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Balancing a Swimming Pool? How & Why?
Swimming Pools are very popular, even in the frozen north. By ‘frozen north,’ I’m referring to Eastern Ontario, Canada. True, winter lasts for about 6 months of the year, but in the summer months Ontarians almost live in their swimming pools.
The Why of Balancing is Easy
‘Balancing’ is an expression that gets bandied about around swimming pools. Balancing a pool doesn’t mean that you have to emulate Hercules and heave the pool up on your shoulders. It means that the water in the pool has to be balanced - chemically.
The proliferation of Canadian swimming pools
Would you rather swim in this
The How is more difficult
When you have your first pool installed, whether it’s above ground or in-ground. There are three things you should not do when filling it with water.
1 Do not try to fill it from your own well. Your well would probably run dry, apart from which there could be an excess of iron or other minerals in your own well that could eat through your pool lining.
2 Whatever you do, do NOT fill your pool up with stream or river water – even if you live on a river bank. It may sound like a great idea to fill it with crystal clear, sparkling natural water, but that natural water is alive with bacteria. Another good reason for not filling your pool up with river water is the pollution. Yes it’s illegal to pollute rivers and streams, but it happens. I’ve seen owners of riverside properties dumping more than their pet’s crap in the river. And consider sailors; they throw things overboard and muck up waterways much like motorists toss things out of cars and muck up ditches. Keep e-coli in mind.
3 Do not try filling your pool up from your own tap. Some above ground pools hold as much as 25,000 litres/6,600 U.S. gallons, and it would be a crying shame to waste your summer waiting for the pool to fill up.
The initial fill should be with municipal water; tanker loads of filtered, purified city water. Even city water contains some bacteria, but nothing like the slime you might get from river or stream water. Depending on the water rates in your locality, the fill will cost you a few hundred dollars, but believe me it will be worth it.
Once you have your pool filled up and are raring to leap in, just hold on for a day or two. First of all you will need your water ‘balanced’. To do that your pool pump will have to run for a few hours to circulate and filter the water.
After the allotted time, take a sample of the water to your local pool supplier; they will tell you the pH of your water. The pH, which, according to Wikipaedia, means either Potential Hydrogen or Power Hydrogen, will show whether the water is acidic or alkaline. It should be like everything else, in the middle. If it is too acidic it will feast on your pool lining – if it is too alkaline, scale will form on the lining. When you’ve filtered the necessary chemicals into the pool to get the pH level where it should be, then you can swim in it.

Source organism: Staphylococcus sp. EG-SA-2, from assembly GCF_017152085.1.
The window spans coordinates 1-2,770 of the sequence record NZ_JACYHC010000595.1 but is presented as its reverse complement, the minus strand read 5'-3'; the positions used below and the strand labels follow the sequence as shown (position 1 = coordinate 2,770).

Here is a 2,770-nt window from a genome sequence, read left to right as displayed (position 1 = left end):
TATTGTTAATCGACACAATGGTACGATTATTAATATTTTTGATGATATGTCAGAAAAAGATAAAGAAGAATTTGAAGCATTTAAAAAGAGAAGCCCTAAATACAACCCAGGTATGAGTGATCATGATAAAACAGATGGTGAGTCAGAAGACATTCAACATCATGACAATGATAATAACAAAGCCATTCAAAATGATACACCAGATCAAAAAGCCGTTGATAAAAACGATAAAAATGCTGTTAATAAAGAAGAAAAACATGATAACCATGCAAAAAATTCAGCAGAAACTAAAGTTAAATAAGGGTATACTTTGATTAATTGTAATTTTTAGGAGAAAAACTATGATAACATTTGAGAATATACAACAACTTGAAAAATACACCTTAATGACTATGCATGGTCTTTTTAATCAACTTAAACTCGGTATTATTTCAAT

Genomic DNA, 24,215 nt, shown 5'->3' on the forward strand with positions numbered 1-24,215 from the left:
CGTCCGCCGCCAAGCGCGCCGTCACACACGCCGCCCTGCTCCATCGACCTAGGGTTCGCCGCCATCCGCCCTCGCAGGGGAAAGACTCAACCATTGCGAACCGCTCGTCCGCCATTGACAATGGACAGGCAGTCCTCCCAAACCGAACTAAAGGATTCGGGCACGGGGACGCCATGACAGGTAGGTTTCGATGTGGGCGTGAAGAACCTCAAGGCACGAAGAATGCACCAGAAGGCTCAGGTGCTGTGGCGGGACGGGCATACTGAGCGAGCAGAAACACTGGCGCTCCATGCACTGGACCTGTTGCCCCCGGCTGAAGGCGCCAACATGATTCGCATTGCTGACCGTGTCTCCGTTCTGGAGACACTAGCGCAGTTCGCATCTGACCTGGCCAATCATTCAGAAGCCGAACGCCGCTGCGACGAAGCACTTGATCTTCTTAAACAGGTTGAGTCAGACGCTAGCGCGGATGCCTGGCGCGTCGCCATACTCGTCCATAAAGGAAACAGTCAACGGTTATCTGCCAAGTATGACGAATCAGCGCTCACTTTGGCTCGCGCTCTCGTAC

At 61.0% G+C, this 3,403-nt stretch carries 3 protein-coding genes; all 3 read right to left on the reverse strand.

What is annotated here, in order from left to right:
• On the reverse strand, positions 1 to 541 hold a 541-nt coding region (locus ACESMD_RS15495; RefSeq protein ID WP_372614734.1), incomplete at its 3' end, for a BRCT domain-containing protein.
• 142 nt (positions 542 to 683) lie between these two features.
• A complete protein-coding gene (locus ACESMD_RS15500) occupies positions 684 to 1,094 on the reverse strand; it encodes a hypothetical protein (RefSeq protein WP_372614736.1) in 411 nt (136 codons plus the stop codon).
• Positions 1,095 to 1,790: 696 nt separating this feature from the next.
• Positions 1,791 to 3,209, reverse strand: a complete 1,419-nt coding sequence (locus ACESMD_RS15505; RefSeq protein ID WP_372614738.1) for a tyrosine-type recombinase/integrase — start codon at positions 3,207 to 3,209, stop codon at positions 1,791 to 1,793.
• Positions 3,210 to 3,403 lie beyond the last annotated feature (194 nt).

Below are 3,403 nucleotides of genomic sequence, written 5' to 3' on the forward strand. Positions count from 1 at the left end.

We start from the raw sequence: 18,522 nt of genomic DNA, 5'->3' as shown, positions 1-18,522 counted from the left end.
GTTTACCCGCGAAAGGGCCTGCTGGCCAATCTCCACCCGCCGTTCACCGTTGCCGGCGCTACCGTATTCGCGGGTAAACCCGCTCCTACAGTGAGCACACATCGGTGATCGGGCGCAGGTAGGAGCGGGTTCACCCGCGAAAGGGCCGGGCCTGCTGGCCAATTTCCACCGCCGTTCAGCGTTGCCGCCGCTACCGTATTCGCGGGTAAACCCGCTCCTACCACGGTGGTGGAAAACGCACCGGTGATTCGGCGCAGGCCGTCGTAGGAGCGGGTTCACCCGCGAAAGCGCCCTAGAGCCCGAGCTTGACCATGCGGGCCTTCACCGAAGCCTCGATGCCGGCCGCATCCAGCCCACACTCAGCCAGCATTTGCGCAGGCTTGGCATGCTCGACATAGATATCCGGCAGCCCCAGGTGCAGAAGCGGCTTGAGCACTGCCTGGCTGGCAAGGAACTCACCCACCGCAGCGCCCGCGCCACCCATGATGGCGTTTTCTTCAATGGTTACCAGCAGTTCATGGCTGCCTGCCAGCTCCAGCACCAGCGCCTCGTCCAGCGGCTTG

Weekly maintenance of your pool is relatively simple:- Place a chlorinating tablet in the filter each week and also use a test strip to check the Bromine, Chlorine, Alkaline, pH and Total Hardness of the water. The check consists of dipping a test strip into the water and removing it. From the results of the test strip, you add the requisite amount of chemical (shock) to either lower or raise the pH in order to keep the pool balanced, and – enjoy!
The pool’s yucky green colour is caused by algae and bacteria. Green water is a common problem in Canadian swimming pools after winter; especially if the pool was not readied for hibernation. Because the pool will freeze over during the winter, the pump and filtration system must be turned off, which means that extra chemicals have to be added to make up for the 6 months of stagnation.
You’ve probably seen the same type of micro organism explosion in unattended goldfish tanks; as long as the tank is being filtered the goldfish look cute. As soon as the filtration is stopped the goldfish practically disappear behind sludge. The thing about algae is they need food to survive and multiply; unfiltered and uneaten goldfish food as well as goldfish crap, gives them that food. (Let’s face it; we don’t walk the goldfish to the washroom, do we?)
I’m not suggesting for a minute that you have shoals of defecating goldfish prowling in your swimming pool. But what you do have are swimmers; swimmers who shed skin, dandruff, hair and other foreign…..er…liquids. Your pool will also have the privilege of hosting leaves, dead flies, mosquitoes, wasps, shad flies – you name it, you will have the pleasure of its carcass sinking gently to the bottom of your pool where it will make algae heaven.